Afoot and Afloat, Kerala Is Worth the Journey
By MICHAEL FATHERS
I never had one myself, but people say you get covered in oil and that the masseur or masseuse (you can choose the gender) does a barefoot foxtrot down your back and a tap-dance on your bottom before turning you over to launch a full-blown rhumba on your stomach. And if you want to go the full hog they'll even irrigate your colon--but that's another story, which I don't want to get into.
Wherever you go in Kerala, in every hotel, doss house or beach hut, you are invited to an ayurvedic massage. You get a hint of what's in store from the oil stains in your hotel bathroom, and the sign saying: "Please use the colored towel if you have been massaged and leave the white one for ordinary use." Even after being thoroughly laundered, the colored towels feel slightly sticky.
Massage and all the herbal extras that are part of ayurvedic medicine are big tourist businesses in this part of India. Add yoga and a bit of sea-side meditation in front of a spectacular sunset, and you have a package that foreigners seem to find irresistible. At my small hotel, I met a Russian migrant from Italy offering his neuroses across the banana leaf on which our thali (set lunch) was served. He wasn't sure whether the head massage that morning had relieved his immediate pain, or whether it was the assault on his back the day before that had done it. He had suffered from back pain for a year, and friends had told him his affliction would disappear in Kerala. We were eating on an open platform shaded by coconut palms overlooking the sea at the Coconut Bay Beach Resort, a delightful family hotel in a cove shared with a dozen local fishermen, south of Kovalam Beach.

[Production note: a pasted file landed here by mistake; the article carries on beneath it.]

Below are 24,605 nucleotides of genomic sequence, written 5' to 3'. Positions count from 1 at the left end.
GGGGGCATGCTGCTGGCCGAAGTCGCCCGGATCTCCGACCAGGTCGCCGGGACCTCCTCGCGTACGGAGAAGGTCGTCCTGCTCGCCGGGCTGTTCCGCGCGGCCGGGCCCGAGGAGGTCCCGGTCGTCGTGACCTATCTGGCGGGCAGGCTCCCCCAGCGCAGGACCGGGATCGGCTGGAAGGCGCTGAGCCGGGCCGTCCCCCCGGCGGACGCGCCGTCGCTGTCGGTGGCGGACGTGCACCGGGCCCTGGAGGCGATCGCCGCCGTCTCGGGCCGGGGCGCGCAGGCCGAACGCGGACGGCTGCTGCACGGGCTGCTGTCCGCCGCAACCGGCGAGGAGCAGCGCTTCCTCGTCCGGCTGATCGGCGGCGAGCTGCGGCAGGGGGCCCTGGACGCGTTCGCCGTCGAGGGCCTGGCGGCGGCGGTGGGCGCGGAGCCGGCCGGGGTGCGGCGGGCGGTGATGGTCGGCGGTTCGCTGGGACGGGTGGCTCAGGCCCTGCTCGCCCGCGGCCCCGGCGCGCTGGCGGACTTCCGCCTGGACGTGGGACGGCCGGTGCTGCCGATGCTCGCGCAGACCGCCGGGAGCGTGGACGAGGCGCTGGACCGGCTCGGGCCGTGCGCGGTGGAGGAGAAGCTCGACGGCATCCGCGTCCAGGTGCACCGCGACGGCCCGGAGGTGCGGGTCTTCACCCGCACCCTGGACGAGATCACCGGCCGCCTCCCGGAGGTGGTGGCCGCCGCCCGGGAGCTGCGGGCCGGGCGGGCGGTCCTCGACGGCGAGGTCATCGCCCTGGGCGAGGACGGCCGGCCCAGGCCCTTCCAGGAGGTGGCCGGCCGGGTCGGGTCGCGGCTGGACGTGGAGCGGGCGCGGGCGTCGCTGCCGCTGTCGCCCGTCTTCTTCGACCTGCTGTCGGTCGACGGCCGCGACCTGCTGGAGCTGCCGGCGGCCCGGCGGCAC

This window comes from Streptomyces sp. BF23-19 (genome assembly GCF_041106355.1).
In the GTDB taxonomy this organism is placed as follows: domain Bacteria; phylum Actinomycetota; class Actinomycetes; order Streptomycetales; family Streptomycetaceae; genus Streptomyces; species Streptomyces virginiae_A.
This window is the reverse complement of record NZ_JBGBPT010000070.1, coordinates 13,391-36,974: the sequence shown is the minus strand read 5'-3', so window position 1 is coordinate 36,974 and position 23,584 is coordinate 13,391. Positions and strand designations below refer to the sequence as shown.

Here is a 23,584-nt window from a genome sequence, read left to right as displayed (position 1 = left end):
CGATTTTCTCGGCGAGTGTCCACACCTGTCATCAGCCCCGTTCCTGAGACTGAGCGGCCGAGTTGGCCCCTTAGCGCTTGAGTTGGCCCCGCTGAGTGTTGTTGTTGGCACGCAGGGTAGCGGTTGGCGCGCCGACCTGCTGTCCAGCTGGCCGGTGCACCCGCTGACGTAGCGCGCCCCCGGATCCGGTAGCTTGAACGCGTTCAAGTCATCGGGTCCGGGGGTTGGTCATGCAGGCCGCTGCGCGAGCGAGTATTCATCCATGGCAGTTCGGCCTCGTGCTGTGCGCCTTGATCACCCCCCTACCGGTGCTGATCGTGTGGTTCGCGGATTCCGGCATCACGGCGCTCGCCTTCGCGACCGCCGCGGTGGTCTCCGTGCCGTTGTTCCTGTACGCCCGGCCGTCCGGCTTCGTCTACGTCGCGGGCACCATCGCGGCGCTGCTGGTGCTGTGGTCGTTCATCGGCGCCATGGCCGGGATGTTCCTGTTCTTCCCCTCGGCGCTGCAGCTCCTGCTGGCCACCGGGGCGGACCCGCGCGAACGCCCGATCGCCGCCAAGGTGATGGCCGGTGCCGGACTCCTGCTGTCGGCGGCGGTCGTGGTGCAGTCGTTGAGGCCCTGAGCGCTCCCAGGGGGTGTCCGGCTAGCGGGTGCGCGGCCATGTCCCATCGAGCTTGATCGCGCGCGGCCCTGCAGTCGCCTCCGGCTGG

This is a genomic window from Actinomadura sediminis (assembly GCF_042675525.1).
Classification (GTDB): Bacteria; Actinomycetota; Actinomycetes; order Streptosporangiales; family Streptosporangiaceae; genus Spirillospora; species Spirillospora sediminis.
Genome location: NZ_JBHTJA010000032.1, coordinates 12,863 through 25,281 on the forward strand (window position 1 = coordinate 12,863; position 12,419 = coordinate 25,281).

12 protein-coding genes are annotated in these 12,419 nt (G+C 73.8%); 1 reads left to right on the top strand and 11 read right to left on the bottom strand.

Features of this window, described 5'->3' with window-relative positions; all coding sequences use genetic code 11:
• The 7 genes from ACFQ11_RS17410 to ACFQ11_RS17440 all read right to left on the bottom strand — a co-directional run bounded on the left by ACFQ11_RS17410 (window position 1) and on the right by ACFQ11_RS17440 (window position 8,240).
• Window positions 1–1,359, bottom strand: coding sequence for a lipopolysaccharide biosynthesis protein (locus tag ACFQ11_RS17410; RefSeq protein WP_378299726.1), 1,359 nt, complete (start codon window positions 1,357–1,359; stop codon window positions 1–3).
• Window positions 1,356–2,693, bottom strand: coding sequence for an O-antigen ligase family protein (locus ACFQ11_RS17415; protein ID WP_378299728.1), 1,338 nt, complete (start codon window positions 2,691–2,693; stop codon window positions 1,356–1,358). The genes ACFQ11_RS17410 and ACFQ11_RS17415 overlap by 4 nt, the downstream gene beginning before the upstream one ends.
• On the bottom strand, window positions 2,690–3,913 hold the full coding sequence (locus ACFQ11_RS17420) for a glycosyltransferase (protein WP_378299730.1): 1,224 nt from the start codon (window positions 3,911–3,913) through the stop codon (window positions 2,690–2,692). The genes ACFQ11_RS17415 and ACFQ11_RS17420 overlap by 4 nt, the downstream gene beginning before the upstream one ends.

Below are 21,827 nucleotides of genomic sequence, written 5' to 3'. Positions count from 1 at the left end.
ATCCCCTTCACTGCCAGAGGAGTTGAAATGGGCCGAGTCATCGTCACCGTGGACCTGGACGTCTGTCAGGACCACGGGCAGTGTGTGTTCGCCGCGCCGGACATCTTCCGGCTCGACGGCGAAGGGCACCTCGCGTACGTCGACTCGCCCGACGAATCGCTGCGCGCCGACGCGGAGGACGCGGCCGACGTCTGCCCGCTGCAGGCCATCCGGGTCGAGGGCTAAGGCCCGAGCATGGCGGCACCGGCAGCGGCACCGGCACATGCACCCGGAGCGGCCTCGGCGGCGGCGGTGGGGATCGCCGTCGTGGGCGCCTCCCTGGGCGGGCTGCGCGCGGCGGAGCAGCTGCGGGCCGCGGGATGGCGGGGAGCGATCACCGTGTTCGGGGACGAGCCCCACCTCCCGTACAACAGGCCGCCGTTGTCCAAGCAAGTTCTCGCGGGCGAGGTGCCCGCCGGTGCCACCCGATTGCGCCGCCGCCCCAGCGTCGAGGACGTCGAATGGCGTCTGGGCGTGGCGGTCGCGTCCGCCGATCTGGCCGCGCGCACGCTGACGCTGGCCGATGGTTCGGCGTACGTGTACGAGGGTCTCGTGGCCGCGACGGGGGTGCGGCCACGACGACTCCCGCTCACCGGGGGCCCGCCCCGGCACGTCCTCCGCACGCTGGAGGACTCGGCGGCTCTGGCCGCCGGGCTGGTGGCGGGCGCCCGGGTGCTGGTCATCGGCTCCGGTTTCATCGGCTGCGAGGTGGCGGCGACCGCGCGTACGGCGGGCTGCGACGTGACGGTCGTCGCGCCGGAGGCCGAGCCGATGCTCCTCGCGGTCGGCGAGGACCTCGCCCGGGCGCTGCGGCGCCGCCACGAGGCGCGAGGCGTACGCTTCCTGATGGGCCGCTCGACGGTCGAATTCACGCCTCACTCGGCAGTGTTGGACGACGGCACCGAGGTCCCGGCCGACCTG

its growing popularity, Kerala has all the charm of a backwater--the name
actually given to its network of canals, lakes and small rivers. You will
find none of the slick resort hotels that congregate around the beaches
of Southeast Asia. And none of the hassle and aggression that tourists
frequently suffer in North India. South India is different, as if an invisible
line had been drawn across the country below Goa and its hordes of tourists
ASIANOW Travel Home
Quick Scroll: More stories from TIME Travel Watch
|Back to the top||
© 2000 Time Inc. All Rights Reserved.
Terms under which this service is provided to you.
Read our privacy guidelines.